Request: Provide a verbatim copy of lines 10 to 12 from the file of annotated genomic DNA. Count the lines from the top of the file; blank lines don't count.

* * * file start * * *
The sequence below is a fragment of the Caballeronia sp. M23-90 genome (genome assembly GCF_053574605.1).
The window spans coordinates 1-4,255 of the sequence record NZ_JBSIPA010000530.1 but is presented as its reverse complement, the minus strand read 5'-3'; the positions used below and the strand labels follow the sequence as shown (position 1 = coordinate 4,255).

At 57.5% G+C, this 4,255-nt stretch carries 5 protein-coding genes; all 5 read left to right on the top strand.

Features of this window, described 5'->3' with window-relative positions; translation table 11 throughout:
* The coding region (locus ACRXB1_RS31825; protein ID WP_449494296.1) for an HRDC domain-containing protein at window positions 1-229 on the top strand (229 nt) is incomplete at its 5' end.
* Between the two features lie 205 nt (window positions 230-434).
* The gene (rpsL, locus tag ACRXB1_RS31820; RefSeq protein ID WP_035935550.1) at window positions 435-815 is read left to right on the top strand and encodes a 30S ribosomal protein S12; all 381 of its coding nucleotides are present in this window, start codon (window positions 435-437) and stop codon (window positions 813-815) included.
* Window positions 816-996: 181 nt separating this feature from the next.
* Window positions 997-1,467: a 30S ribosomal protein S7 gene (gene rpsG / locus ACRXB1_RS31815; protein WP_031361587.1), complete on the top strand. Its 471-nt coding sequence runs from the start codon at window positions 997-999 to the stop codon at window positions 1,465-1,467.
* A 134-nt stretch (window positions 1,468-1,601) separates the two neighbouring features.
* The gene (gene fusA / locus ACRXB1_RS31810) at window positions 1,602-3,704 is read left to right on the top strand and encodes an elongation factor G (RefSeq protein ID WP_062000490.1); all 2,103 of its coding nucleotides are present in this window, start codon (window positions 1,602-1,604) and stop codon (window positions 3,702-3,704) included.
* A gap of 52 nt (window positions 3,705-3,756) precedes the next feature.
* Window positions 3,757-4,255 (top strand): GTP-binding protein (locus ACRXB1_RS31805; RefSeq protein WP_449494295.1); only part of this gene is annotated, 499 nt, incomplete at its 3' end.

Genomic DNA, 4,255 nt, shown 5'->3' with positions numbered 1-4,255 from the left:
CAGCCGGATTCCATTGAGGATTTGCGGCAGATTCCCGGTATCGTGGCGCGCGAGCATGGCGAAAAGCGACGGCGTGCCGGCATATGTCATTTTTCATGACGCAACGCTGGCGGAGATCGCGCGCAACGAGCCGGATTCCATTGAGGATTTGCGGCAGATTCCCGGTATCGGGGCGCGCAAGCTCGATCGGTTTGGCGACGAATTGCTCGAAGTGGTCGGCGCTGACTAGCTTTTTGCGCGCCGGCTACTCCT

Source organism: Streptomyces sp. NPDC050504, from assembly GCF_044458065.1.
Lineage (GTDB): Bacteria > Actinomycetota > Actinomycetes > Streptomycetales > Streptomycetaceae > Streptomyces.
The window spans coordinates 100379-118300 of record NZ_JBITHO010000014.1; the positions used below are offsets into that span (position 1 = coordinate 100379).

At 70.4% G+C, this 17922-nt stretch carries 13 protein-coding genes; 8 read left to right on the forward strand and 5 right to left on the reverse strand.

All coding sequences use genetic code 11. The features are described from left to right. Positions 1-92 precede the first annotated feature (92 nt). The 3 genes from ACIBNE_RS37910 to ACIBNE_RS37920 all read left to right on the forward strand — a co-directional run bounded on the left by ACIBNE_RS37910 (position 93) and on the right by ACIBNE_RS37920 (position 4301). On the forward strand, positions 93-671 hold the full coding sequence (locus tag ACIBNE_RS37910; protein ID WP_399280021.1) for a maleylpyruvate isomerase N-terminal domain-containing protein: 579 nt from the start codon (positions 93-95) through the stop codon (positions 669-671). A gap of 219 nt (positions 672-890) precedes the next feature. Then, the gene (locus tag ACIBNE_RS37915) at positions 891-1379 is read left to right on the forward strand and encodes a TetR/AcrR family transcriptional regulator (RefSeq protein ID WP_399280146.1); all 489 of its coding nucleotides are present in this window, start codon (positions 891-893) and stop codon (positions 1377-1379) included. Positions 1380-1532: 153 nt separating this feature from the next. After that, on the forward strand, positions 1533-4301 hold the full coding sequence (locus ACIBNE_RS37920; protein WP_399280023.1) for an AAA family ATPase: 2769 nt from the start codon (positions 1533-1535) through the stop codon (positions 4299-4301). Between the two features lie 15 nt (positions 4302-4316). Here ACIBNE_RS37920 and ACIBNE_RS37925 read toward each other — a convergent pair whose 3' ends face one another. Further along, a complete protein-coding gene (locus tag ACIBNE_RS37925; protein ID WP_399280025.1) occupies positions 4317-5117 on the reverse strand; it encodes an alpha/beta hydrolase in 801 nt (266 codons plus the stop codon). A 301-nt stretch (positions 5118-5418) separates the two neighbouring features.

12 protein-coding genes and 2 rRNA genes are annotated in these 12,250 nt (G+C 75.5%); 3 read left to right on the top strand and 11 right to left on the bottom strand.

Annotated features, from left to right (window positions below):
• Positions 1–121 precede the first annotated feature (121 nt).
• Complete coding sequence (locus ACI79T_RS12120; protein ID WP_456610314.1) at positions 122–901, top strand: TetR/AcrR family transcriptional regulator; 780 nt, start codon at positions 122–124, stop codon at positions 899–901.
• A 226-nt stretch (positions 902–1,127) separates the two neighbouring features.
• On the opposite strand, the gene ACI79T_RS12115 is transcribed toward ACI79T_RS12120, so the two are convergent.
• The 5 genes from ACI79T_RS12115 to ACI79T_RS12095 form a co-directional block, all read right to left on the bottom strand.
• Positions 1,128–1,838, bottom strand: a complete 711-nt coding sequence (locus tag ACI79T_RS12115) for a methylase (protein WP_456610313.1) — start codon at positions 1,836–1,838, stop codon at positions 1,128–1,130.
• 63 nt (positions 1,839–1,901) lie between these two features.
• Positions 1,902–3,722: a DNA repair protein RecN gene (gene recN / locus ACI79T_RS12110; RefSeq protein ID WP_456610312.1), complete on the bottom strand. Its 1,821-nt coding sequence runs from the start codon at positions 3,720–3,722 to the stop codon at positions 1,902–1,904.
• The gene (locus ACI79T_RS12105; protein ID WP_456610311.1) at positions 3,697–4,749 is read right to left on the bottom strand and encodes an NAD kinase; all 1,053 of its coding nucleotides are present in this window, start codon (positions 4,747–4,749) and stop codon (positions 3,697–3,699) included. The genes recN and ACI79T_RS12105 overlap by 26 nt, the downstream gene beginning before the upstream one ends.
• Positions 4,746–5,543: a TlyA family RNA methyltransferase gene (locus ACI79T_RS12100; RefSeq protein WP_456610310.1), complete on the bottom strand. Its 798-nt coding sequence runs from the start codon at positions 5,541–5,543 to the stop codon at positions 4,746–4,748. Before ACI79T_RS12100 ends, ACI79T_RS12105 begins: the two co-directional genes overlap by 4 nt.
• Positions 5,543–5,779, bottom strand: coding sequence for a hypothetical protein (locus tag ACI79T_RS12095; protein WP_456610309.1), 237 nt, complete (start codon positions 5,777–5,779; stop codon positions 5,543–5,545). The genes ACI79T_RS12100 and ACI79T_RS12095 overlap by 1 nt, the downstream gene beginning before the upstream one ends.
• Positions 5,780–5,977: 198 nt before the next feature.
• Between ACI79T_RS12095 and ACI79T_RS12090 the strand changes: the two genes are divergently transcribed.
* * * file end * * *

* A 134-nt stretch (window positions 1,468-1,601) separates the two neighbouring features.
* The gene (gene fusA / locus ACRXB1_RS31810) at window positions 1,602-3,704 is read left to right on the top strand and encodes an elongation factor G (RefSeq protein ID WP_062000490.1); all 2,103 of its coding nucleotides are present in this window, start codon (window positions 1,602-1,604) and stop codon (window positions 3,702-3,704) included.
* A gap of 52 nt (window positions 3,705-3,756) precedes the next feature.